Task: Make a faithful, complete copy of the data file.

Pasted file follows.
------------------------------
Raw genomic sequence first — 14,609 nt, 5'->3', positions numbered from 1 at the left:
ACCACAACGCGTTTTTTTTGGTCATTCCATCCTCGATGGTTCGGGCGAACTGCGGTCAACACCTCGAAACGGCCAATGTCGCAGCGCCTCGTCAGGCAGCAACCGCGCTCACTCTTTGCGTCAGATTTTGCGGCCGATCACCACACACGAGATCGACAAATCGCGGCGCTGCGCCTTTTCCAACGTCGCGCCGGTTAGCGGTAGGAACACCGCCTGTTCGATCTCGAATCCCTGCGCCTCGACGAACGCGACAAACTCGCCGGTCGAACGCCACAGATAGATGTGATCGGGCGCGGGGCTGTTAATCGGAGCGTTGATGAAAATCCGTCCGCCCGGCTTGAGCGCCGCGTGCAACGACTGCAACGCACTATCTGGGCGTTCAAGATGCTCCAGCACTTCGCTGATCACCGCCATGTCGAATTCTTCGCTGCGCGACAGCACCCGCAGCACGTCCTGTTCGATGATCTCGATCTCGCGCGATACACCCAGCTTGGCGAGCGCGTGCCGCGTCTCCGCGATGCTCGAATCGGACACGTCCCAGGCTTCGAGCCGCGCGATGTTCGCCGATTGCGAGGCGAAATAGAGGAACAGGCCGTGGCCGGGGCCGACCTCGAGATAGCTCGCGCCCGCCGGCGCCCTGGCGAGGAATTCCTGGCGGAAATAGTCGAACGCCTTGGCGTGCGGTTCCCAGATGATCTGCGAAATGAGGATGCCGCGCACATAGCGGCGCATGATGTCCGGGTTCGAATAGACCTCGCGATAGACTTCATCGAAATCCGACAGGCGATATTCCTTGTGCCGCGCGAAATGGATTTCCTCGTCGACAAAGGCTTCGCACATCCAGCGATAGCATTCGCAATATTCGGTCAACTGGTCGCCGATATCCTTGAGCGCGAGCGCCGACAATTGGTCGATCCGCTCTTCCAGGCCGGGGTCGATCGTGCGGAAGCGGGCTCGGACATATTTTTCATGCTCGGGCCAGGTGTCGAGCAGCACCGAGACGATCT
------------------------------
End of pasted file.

Raw genomic sequence first — 14,609 nt, 5'->3', positions numbered from 1 at the left:
ACCACAACGCGTTTTTTTTGGTCATTCCATCCTCGATGGTTCGGGCGAACTGCGGTCAACACCTCGAAACGGCCAATGTCGCAGCGCCTCGTCAGGCAGCAACCGCGCTCACTCTTTGCGTCAGATTTTGCGGCCGATCACCACACACGAGATCGACAAATCGCGGCGCTGCGCCTTTTCCAACGTCGCGCCGGTTAGCGGTAGGAACACCGCCTGTTCGATCTCGAATCCCTGCGCCTCGACGAACGCGACAAACTCGCCGGTCGAACGCCACAGATAGATGTGATCGGGCGCGGGGCTGTTAATCGGAGCGTTGATGAAAATCCGTCCGCCCGGCTTGAGCGCCGCGTGCAACGACTGCAACGCACTATCTGGGCGTTCAAGATGCTCCAGCACTTCGCTGATCACCGCCATGTCGAATTCTTCGCTGCGCGACAGCACCCGCAGCACGTCCTGTTCGATGATCTCGATCTCGCGCGATACACCCAGCTTGGCGAGCGCGTGCCGCGTCTCCGCGATGCTCGAATCGGACACGTCCCAGGCTTCGAGCCGCGCGATGTTCGCCGATTGCGAGGCGAAATAGAGGAACAGGCCGTGGCCGGGGCCGACCTCGAGATAGCTCGCGCCCGCCGGCGCCCTGGCGAGGAATTCCTGGCGGAAATAGTCGAACGCCTTGGCGTGCGGTTCCCAGATGATCTGCGAAATGAGGATGCCGCGCACATAGCGGCGCATGATGTCCGGGTTCGAATAGACCTCGCGATAGACTTCATCGAAATCCGACAGGCGATATTCCTTGTGCCGCGCGAAATGGATTTCCTCGTCGACAAAGGCTTCGCACATCCAGCGATAGCATTCGCAATATTCGGTCAACTGGTCGCCGATATCCTTGAGCGCGAGCGCCGACAATTGGTCGATCCGCTCTTCCAGGCCGGGGTCGATCGTGCGGAAGCGGGCTCGGACATATTTTTCATGCTCGGGCCAGGTGTCGAGCAGCACCGAGACGATCT